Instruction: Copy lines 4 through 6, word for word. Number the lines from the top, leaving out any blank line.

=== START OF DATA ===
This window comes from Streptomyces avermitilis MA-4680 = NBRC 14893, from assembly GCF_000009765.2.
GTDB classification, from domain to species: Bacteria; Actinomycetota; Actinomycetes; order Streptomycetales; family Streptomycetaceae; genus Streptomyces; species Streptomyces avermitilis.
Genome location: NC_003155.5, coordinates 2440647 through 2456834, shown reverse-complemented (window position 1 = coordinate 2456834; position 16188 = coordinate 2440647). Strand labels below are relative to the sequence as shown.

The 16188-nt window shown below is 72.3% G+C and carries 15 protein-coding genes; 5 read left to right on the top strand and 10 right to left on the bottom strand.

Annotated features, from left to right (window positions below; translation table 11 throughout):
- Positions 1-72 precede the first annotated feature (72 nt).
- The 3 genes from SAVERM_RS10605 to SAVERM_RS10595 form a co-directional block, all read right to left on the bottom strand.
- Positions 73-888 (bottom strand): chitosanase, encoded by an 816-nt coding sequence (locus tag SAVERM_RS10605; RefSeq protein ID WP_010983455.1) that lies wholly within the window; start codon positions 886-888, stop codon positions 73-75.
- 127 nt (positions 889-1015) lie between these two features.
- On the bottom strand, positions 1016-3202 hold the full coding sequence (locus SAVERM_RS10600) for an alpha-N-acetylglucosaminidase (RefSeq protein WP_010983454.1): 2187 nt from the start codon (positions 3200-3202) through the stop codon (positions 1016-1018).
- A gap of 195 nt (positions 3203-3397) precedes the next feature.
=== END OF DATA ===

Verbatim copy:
The 16188-nt window shown below is 72.3% G+C and carries 15 protein-coding genes; 5 read left to right on the top strand and 10 right to left on the bottom strand.

Annotated features, from left to right (window positions below; translation table 11 throughout):
- Positions 1-72 precede the first annotated feature (72 nt).